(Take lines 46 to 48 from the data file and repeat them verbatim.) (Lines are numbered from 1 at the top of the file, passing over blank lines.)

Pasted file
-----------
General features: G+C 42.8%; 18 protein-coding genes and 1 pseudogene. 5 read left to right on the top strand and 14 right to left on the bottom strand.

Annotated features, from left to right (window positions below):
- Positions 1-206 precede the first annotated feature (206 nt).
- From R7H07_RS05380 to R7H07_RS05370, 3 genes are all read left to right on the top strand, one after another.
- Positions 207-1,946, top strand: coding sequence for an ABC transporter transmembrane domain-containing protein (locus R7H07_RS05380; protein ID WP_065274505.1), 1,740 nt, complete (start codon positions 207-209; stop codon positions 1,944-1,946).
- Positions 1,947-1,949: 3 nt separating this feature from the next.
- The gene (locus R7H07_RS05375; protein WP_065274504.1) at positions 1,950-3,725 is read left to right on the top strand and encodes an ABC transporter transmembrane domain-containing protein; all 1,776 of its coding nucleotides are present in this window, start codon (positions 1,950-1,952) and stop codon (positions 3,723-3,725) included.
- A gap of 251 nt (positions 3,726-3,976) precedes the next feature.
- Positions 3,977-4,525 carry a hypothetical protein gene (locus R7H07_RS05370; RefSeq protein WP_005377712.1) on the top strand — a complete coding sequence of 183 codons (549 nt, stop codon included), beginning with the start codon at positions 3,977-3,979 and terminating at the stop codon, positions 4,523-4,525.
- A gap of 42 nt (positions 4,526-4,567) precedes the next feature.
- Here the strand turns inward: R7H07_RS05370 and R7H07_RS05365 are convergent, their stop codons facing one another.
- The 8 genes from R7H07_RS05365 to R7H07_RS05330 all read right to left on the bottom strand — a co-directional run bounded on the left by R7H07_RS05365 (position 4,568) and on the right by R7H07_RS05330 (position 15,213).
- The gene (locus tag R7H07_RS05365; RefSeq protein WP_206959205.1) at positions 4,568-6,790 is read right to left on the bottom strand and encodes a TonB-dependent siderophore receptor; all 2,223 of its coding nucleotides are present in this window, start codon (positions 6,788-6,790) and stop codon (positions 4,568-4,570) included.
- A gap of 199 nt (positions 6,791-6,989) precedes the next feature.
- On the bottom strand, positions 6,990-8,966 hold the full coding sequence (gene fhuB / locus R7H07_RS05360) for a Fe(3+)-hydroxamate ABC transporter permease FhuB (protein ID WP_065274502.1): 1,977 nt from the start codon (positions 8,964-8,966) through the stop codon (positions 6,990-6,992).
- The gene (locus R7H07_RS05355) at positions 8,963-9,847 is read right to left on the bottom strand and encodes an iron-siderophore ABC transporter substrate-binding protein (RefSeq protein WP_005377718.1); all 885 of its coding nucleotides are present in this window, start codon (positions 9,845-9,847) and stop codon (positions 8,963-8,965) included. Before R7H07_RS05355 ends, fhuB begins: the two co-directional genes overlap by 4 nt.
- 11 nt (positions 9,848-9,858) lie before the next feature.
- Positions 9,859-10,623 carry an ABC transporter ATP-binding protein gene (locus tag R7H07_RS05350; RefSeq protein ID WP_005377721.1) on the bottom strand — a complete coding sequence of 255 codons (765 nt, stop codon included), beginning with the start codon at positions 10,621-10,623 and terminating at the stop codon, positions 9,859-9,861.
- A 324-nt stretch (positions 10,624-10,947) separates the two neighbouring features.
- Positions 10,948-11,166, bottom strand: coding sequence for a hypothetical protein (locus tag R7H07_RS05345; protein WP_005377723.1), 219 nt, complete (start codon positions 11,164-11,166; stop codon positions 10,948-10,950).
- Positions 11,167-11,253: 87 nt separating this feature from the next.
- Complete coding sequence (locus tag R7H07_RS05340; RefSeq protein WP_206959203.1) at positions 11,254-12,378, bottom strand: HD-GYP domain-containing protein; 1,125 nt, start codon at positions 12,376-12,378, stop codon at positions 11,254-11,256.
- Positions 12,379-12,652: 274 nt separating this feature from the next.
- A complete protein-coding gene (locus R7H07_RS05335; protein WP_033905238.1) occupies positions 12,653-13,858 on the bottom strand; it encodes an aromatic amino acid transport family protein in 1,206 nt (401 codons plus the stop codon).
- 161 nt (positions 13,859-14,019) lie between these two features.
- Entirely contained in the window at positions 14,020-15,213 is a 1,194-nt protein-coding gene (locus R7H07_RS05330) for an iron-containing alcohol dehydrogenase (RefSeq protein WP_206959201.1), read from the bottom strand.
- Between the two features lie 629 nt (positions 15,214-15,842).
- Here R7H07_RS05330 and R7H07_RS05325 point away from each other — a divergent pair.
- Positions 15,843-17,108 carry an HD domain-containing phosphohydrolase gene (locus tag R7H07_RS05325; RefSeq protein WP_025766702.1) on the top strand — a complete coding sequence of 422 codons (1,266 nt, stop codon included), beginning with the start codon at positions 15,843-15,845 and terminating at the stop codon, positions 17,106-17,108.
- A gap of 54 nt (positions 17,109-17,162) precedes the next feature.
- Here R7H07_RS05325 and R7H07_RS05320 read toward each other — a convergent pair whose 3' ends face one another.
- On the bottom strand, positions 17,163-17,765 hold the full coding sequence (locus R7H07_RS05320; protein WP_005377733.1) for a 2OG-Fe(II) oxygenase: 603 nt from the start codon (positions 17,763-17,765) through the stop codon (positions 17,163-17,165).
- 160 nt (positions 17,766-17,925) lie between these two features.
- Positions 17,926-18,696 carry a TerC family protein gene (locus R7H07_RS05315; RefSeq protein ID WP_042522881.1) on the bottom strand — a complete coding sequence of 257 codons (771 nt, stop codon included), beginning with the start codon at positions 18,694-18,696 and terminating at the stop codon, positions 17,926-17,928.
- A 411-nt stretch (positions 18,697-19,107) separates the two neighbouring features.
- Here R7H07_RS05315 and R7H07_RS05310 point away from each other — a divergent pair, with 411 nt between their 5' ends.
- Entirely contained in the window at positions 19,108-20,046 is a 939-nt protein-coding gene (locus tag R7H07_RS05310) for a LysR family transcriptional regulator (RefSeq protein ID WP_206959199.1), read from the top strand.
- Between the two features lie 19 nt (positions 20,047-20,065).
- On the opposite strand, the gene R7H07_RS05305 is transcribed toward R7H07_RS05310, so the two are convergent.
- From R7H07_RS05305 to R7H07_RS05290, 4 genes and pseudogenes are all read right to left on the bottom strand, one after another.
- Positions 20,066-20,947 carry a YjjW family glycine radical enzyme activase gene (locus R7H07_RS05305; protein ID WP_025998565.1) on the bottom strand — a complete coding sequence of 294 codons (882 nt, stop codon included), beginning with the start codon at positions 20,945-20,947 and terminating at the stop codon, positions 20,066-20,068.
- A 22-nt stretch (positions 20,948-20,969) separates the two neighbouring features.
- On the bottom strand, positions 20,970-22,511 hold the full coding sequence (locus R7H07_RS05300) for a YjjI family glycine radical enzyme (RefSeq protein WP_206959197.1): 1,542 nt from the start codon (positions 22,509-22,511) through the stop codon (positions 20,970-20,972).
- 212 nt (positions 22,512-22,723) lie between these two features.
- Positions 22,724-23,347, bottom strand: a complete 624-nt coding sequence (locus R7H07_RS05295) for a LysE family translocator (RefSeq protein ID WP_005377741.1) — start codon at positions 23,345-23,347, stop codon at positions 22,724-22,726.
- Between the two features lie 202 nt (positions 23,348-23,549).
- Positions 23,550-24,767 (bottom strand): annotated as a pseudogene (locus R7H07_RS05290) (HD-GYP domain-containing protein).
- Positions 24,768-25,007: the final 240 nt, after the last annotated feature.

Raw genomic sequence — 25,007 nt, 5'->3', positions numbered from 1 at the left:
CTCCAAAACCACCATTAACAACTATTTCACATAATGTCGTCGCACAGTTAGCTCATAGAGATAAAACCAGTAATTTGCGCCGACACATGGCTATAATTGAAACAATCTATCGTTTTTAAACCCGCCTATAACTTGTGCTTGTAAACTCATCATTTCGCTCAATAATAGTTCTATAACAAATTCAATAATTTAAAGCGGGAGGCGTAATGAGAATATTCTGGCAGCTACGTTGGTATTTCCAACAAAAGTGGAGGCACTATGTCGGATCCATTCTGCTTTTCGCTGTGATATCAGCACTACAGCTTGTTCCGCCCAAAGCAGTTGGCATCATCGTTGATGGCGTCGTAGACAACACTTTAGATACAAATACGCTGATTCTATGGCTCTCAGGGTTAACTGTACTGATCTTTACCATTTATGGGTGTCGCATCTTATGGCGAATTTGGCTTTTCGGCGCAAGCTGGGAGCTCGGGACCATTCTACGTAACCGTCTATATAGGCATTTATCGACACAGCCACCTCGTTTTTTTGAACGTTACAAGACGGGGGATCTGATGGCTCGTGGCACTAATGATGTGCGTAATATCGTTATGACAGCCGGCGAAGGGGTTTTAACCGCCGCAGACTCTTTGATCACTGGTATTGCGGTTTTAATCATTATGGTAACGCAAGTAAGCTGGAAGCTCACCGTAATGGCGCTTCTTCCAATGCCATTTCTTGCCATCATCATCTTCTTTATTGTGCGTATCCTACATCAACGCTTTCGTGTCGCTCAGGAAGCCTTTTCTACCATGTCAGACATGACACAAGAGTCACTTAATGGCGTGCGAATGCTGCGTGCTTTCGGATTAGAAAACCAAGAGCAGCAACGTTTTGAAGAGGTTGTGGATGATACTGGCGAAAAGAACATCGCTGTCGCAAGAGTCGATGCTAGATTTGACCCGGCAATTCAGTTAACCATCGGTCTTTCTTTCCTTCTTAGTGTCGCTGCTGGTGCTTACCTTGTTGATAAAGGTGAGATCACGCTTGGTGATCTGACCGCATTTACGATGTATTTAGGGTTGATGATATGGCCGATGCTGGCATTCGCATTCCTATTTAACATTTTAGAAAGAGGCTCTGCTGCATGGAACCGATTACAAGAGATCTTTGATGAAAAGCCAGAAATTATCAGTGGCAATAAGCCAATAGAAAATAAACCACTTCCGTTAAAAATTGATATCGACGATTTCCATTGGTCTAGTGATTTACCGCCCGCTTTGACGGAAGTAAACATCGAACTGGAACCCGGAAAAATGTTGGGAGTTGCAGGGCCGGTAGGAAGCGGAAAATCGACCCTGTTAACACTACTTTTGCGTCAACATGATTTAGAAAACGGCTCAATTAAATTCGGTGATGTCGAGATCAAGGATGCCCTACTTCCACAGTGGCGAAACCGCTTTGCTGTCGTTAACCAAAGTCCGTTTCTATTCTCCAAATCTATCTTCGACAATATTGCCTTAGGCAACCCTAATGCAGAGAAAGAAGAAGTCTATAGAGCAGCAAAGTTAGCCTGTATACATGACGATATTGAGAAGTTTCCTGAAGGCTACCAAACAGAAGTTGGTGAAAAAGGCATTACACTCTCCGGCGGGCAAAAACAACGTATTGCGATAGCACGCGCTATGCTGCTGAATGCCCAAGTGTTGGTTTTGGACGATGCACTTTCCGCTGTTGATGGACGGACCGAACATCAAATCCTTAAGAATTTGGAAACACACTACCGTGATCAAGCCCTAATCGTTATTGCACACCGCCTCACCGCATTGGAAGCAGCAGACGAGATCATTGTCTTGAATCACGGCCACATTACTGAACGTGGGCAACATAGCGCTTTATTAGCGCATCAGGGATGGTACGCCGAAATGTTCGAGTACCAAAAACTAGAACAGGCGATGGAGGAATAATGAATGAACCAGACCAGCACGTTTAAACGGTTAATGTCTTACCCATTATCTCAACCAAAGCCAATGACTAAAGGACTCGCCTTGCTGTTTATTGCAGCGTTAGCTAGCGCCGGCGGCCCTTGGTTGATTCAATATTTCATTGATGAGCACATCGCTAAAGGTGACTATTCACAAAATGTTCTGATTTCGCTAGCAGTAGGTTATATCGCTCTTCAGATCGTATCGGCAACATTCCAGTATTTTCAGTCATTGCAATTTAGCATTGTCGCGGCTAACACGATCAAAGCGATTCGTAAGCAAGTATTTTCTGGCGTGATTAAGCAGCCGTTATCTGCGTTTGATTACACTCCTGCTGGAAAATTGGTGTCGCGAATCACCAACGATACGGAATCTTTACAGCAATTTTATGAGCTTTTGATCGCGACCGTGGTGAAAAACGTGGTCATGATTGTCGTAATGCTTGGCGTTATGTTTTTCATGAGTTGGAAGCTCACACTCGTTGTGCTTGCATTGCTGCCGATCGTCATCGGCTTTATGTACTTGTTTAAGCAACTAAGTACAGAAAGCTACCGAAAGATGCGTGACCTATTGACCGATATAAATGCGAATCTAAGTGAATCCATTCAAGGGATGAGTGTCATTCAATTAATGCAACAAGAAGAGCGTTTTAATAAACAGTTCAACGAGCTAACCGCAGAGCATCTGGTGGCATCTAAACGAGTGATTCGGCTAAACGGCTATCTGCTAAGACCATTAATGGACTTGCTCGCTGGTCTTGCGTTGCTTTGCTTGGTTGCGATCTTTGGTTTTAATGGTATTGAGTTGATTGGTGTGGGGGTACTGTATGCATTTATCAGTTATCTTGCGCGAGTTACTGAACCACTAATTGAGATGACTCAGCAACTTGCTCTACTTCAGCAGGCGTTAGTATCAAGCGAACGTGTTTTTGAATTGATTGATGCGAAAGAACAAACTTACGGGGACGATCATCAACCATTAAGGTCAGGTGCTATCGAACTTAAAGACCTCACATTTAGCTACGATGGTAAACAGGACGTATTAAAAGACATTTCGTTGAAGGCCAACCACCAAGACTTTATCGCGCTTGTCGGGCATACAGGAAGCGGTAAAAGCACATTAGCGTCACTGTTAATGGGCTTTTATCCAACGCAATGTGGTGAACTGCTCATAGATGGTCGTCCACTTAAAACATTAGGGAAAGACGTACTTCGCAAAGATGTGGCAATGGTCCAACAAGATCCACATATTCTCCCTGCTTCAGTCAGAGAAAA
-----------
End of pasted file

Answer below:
- Between the two features lie 202 nt (positions 23,348-23,549).
- Positions 23,550-24,767 (bottom strand): annotated as a pseudogene (locus R7H07_RS05290) (HD-GYP domain-containing protein).
- Positions 24,768-25,007: the final 240 nt, after the last annotated feature.